- Santa Rosa Island National Monument, Florida;
- Saratoga National Historical Park, New York;
- Shenendoah National Park, Virginia;
- Shiloh National Military Park, Tennessee;
- Statue of Liberty National Monument, New York;
- Theodore Roosevelt Birthplace National Historic Site, New York;
- Touro Synagogue National Historic Site, Rhode Island;
- Tupelo National Battlefield, Mississippi;
- Vanderbilt Mansion National Historic Site, New York;
- Vicksburg National Military Park, Mississippi;
- Virgin Islands National Park, St. Thomas;
- Yorktown National Cemetery, Virginia.
The records document site administration, operations, and planning. Included are significant anthropological and historical reports; biological, ecological, environmental, and zoological studies of conditions in National Park Service reserves; investigations of proposed national, State, and local parks and monuments; and construction project files of the Civilian Conservation Corps (CCC). The records generally include correspondence, memorandums, narrative and statistical reports, and newspaper clippings. Nontextual records include blueprints, maps, and photographs.
Draft inventory and some folder listings.
Entries 81 through 115, and 327 in Edward E. Hill, comp., Preliminary Inventory of the Records of the National Park Service, PI 166 (1966).
Record Group 83
Records of the Bureau of Agricultural Economics
The Bureau of Agricultural Economics was established in the Department of Agriculture on July 1, 1922. Until 1939, it conducted studies and disseminated information relating to agricultural production, crop estimates, marketing, finance, labor, and other agricultural problems, and administered several regulatory statutes. In 1939, marketing functions were transferred to the Agricultural Marketing Service and most land-utilization work was transferred to the Soil Conservation Service. In 1953, it was abolished and its functions were transferred to the Agricultural Research Service and the Agricultural Marketing Service.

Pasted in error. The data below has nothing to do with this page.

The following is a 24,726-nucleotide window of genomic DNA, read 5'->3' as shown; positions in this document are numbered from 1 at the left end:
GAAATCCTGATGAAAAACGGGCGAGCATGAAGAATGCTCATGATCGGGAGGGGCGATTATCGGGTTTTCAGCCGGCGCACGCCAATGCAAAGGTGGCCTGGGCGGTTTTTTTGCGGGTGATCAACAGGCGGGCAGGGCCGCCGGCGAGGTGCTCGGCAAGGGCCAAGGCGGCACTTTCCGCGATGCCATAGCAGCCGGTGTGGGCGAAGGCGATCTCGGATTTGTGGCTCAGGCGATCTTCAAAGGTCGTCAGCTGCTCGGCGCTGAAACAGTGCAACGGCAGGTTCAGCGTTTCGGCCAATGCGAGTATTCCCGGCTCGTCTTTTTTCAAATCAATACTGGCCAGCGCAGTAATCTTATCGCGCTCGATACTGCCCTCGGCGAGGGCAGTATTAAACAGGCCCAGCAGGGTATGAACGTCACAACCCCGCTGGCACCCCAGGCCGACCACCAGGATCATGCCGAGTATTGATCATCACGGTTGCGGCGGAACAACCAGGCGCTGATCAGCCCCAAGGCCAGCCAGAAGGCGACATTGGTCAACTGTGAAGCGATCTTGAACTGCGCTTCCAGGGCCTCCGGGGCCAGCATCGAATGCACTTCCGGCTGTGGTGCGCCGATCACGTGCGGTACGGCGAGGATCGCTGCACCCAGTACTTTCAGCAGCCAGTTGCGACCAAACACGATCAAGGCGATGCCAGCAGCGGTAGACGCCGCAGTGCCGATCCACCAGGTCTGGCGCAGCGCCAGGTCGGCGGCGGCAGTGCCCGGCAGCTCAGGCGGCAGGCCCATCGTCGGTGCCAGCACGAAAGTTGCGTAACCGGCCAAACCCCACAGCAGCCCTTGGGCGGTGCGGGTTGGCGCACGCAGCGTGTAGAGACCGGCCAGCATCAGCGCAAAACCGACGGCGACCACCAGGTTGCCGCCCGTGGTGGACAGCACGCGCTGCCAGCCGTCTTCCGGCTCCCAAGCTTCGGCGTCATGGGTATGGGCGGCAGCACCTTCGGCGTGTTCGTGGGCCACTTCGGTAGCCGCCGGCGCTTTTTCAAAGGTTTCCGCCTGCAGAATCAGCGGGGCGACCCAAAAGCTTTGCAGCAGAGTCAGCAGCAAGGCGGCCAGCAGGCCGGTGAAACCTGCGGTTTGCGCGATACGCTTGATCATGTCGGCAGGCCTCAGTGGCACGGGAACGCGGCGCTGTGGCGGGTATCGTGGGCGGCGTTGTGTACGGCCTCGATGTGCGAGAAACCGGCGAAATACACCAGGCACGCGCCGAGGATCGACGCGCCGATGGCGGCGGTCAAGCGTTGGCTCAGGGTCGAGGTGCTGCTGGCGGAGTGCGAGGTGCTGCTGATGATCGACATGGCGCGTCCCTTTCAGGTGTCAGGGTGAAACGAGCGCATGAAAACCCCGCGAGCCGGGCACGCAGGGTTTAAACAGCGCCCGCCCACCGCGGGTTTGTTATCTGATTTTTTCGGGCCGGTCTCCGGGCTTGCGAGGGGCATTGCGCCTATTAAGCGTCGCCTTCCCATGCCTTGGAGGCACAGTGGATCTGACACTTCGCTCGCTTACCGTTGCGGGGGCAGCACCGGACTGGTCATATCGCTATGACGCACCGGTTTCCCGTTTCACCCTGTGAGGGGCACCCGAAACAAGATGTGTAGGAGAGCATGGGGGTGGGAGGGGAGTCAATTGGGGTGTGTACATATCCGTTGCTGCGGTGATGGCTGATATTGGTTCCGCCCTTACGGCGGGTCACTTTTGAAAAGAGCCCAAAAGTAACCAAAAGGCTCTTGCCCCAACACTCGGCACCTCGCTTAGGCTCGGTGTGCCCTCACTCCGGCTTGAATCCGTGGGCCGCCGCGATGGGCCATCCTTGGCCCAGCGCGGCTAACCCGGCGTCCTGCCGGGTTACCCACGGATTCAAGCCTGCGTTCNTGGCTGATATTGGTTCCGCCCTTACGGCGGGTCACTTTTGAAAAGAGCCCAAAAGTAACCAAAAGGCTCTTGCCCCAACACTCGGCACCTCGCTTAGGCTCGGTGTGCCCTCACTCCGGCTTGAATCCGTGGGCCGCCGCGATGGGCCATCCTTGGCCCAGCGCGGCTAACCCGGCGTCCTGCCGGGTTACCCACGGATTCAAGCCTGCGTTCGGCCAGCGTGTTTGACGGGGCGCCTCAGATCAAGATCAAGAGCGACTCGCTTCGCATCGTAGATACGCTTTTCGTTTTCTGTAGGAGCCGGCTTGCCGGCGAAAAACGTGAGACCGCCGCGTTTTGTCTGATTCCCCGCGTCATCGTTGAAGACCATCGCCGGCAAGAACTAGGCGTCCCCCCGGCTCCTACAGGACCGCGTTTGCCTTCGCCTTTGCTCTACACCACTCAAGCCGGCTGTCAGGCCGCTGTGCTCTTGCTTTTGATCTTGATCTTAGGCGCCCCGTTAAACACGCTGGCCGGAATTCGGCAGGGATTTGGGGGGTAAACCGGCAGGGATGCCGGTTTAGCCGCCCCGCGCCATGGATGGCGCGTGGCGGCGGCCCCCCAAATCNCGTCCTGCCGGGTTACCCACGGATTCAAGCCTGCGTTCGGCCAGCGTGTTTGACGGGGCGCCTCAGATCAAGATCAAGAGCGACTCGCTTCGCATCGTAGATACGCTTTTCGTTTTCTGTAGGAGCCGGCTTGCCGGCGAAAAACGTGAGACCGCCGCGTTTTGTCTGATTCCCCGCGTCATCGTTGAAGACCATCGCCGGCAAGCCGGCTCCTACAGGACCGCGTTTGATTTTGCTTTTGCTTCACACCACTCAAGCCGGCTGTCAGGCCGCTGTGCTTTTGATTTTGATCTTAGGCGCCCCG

The regional offices of the Bureau of Agricultural Economics were an outgrowth of those of the Farm Security Administration. When the overall planning functions of the Department of Agriculture were consolidated in the Bureau in 1938, personnel who had been engaged in land use planning work in the Farm Security Administration were transferred to the Bureau, and regional offices were established. In some cases, records of regional offices of the Farm Security Administration, the National Resources Committee, or the Land Utilization Division of the Resettlement Administration were interfiled with those of the Bureau's regional offices. The regional offices were abolished on June 30, 1946.
Volume: 18 cubic feet
Records of the Northeastern Regional Office, Upper Darby, Pennsylvania. The records relate to farm management, land use planning, and wartime production and consumption. They are correspondence, minutes, and reports.
Entries 268 through 271 in Vivian Wiser, comp., Preliminary Inventory of the Records of the Bureau of Agricultural Economics, PI 104 (1958).
Record Group 85
Records of the Immigration and Naturalization Service
The Office of Superintendent of Immigration was established in the Department of the Treasury by an act of March 3, 1891, and was designated a bureau in 1895 with responsibility for administering the alien contract-labor laws. In 1903, it became part of the Department of Commerce and Labor and in 1906 was designated the Bureau of Immigration and Naturalization with the addition of functions relating to naturalization. In 1913, it was transferred to the Department of Labor as two separate Bureaus of Immigration and of Naturalization, which were reunited by Executive order on June 10, 1933, to form the Immigration and Naturalization Service (INS). The INS, which became part of the Department of Justice in 1940, administers laws relating to admission, exclusion, deportation, and naturalization of aliens; patrols U.S. borders; and supervises naturalization work in designated Federal courts.